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Pet Peeves and Good Advice

As writers, we have to balance a number of balls from the time an idea first forms to the post-publication promotion period. There’s the plotting of our story, the research that needs to be done, the actual writing of it. That’s followed by editing, promotion, finding the right cover, preparing for publication, publication, ore promotion. Then there’s the business end of making sure taxes are taken care of, supplies are bought, receipts are kept, etc. At each point along the way, it’s easy to take a misstep. Read more

It’s complicated: creating real characters

So Andrew and his husband Tristan are out from the city for a Sunday tour of boutique wineries and an organic produce market in their Prius – complete with its ‘meat is murder’, ‘Gun Free America’, ‘I’m with her’ stickers on the back. Read more

Random Musing on Writing: Something Completely Different

From one of Maximilian’s childhood textbooks. Author photo.

Celebrity books are not new. Nor are people angling for endorsements from celebrities in order to sell more books. It’s just that the quantity has increased since the mid-1400s.

I was intrigued and amused to discover that Holy Roman Emperor Maximilian I Habsburg (1459-1519) wrote and published epic poems and novels. One of the poems, Theuerdank, is a fictionalized account of Maximilian’s trip to meet and marry his first wife, Mary of Burgundy. It falls somewhere between the literary allegory pattern of things like the drama “Everyman” (Jederman) and adventure stories. Theuerdank was originally released in a collectors’ edition in 1517 and given only to nobles. Then a revised popular edition came out for the general market two years later. Both had lavish illustrations via woodcuts. It is one of the early books printed in German, and in fact a special type-face had to be designed for the work.
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Constant Scrutiny

As I was chatting with a fellow author last night, the topic came up of Amazon and their predilection for pulling reviews they find suspicious, or suspending the accounts of authors they think may be gaming the system. It was something John van Stry had talked about on the trends in Indie Publishing panel he and I were on, along with Jim Curtis and Lawdog. (Great panel, I was listening more than talking, and we had almost two hours so we got into the meat of the matter).

The upshot of that conversation, and the more private one later, is that as authors we must avoid all appearance of evil. Read more

How to Talk with Veterans

Sit, kneel, bend. Smoke ‘em if you got ‘em. We gonna be here for a minute.

Last month, we talked about telling the stories of combat veterans as they really happened. Without whitewashing or varnish. Without embellishment. Without lies.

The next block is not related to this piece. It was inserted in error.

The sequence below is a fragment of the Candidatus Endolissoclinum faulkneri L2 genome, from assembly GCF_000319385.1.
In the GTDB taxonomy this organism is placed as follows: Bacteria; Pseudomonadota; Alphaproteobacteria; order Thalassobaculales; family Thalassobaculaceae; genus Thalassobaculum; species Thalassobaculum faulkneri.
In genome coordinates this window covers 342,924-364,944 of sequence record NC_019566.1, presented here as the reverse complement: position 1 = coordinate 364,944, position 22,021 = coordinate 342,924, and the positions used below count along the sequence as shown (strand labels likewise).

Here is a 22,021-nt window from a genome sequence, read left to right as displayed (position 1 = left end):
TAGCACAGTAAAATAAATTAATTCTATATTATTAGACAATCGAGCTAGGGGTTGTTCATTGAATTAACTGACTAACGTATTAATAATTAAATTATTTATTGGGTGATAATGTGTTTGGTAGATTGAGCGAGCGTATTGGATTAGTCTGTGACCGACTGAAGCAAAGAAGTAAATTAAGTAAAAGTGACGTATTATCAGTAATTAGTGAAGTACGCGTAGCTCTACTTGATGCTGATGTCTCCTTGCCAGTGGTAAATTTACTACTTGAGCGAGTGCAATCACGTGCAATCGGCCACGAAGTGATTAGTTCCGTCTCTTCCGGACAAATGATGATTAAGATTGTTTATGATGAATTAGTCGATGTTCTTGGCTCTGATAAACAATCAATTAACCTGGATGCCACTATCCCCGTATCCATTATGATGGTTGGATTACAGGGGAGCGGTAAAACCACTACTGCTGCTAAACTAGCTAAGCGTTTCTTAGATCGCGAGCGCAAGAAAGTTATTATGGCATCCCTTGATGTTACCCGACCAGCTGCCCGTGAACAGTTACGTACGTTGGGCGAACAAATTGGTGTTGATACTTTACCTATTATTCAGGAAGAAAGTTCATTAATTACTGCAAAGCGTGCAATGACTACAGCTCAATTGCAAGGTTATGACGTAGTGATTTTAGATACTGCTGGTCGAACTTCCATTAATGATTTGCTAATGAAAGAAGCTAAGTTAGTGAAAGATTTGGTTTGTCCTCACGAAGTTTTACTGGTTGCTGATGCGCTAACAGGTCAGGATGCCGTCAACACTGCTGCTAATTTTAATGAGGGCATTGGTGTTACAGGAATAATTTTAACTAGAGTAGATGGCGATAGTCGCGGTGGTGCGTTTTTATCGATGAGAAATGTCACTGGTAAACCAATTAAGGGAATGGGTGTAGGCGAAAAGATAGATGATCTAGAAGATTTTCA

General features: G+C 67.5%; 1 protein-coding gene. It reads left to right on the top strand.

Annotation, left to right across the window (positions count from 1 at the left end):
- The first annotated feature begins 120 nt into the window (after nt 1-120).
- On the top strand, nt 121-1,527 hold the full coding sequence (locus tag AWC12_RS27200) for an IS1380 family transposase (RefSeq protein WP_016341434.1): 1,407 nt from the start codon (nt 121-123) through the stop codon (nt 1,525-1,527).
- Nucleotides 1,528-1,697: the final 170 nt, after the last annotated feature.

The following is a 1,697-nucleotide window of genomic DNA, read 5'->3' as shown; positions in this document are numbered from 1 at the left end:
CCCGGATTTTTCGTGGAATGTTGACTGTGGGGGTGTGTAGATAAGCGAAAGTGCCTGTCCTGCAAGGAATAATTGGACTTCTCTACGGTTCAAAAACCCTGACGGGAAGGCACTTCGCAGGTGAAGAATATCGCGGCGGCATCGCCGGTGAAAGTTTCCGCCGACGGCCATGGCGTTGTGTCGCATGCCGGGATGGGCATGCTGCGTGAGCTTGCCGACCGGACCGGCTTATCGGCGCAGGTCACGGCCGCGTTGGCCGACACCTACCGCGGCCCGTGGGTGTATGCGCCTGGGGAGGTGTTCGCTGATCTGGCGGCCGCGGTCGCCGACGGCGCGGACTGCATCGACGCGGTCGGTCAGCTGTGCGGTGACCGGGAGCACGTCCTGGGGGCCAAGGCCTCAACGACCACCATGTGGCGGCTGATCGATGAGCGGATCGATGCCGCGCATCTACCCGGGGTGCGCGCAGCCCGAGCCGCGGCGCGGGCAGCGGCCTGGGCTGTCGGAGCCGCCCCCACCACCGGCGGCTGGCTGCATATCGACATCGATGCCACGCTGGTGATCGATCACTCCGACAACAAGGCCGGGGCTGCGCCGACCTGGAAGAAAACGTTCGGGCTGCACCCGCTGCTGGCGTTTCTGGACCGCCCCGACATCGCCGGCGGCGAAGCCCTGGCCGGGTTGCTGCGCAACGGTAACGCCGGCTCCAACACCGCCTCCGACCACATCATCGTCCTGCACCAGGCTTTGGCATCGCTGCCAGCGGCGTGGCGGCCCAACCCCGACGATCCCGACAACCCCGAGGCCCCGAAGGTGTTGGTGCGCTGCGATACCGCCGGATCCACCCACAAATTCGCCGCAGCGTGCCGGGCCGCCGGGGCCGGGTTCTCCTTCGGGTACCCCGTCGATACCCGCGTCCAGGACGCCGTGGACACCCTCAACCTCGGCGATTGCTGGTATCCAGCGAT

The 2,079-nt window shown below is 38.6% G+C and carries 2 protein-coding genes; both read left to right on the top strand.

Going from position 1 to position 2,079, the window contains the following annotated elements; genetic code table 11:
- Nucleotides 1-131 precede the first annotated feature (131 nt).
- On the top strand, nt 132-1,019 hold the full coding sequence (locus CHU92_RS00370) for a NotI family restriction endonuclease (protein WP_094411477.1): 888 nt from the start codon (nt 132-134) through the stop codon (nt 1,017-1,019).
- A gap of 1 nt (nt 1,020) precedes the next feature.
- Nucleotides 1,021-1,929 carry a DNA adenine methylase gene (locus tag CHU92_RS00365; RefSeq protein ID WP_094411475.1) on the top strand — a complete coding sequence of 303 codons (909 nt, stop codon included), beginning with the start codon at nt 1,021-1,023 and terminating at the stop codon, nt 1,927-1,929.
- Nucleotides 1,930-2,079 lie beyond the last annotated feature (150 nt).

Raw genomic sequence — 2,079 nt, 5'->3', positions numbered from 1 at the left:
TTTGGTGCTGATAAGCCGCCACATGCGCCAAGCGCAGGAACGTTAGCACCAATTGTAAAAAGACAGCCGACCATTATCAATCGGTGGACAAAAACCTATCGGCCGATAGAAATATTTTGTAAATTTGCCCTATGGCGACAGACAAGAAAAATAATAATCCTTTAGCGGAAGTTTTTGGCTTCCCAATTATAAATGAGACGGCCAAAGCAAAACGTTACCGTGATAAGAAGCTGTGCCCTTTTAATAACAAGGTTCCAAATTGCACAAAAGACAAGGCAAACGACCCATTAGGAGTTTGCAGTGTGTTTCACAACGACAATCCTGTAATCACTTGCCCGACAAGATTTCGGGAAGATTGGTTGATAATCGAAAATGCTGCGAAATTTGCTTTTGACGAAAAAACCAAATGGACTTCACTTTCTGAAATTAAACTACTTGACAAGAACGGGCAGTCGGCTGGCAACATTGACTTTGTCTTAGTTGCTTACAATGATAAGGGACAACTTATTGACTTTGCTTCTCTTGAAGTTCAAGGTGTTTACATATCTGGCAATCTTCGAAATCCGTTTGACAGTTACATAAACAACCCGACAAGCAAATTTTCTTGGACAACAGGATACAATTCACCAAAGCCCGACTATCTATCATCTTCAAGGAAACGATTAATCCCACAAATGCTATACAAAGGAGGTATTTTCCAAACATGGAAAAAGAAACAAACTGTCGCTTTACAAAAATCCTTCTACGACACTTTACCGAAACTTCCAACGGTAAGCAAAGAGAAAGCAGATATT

In the third-to-last paragraph, I make mention of sitting down and talking with veterans. Over the last month I’ve been looking around and realizing nobody has ever explained how to talk with veterans, as a writer looking for technical (and personal) knowledge about the profession of arms. Today, we’re gonna start down that rode.
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May the Fourth be with you

Today is my third Fourth of July as a real USAian. I took citizenship on July 20th, 2016, although I don’t know for sure when I’d started to be more American than Australian. I still sound Australian, and the Oz upbringing is still very much a part of who I am.

It’s been an interesting journey, learning just how much of my normal vernacular is/was Australian and needed to be suppressed or replaced with the American equivalent. Some of it is obvious, some isn’t – and some is really surprising. One thing I did notice – quickly – is that in general (more or less polite) conversation, Americans are rather less tolerant of casual swearing than Aussies. Not that ‘Merkins can’t be foul-mouthed when the occasion warrants it but the Aussie vernacular is rather more… robust even in polite-ish company.

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Yeah. I AM as a matter of fact delaying covers once more. Sorry. Two cons in two weekends were just too much for this introvert-who-hides-it-well. Dan says I can’t write for three days, but actually the big deal is doing creative work, not writing per-se.  So we’ll put off the covers, please and thank you.

Instead, having found that somehow, without passing through the middle, I went from being treated as a raw beginner to being treated as “wise older woman of Science Fiction/Fantasy” I’m going to answer questions everyone and their cousins kept asking me, all trending to: I’m a newby. How should I publish my work. Read more